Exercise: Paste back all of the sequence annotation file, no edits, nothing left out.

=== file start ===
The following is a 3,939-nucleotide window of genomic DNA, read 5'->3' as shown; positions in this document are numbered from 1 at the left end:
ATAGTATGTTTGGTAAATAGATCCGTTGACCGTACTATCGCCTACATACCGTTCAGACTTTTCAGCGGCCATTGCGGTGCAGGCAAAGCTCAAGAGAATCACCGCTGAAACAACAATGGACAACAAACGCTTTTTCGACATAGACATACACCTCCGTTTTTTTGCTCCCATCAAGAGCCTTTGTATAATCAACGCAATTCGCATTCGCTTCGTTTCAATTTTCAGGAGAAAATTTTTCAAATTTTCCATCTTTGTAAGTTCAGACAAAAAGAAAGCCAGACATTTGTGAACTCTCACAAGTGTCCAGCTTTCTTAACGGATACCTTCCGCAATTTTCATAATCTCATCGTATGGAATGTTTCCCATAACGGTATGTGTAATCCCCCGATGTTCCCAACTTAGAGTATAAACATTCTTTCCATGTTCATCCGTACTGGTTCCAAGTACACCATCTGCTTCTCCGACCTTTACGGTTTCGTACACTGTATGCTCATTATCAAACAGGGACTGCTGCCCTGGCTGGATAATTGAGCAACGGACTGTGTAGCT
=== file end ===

The following is a 3,939-nucleotide window of genomic DNA, read 5'->3' as shown; positions in this document are numbered from 1 at the left end:
ATAGTATGTTTGGTAAATAGATCCGTTGACCGTACTATCGCCTACATACCGTTCAGACTTTTCAGCGGCCATTGCGGTGCAGGCAAAGCTCAAGAGAATCACCGCTGAAACAACAATGGACAACAAACGCTTTTTCGACATAGACATACACCTCCGTTTTTTTGCTCCCATCAAGAGCCTTTGTATAATCAACGCAATTCGCATTCGCTTCGTTTCAATTTTCAGGAGAAAATTTTTCAAATTTTCCATCTTTGTAAGTTCAGACAAAAAGAAAGCCAGACATTTGTGAACTCTCACAAGTGTCCAGCTTTCTTAACGGATACCTTCCGCAATTTTCATAATCTCATCGTATGGAATGTTTCCCATAACGGTATGTGTAATCCCCCGATGTTCCCAACTTAGAGTATAAACATTCTTTCCATGTTCATCCGTACTGGTTCCAAGTACACCATCTGCTTCTCCGACCTTTACGGTTTCGTACACTGTATGCTCATTATCAAACAGGGACTGCTGCCCTGGCTGGATAATTGAGCAACGGACTGTGTAGCT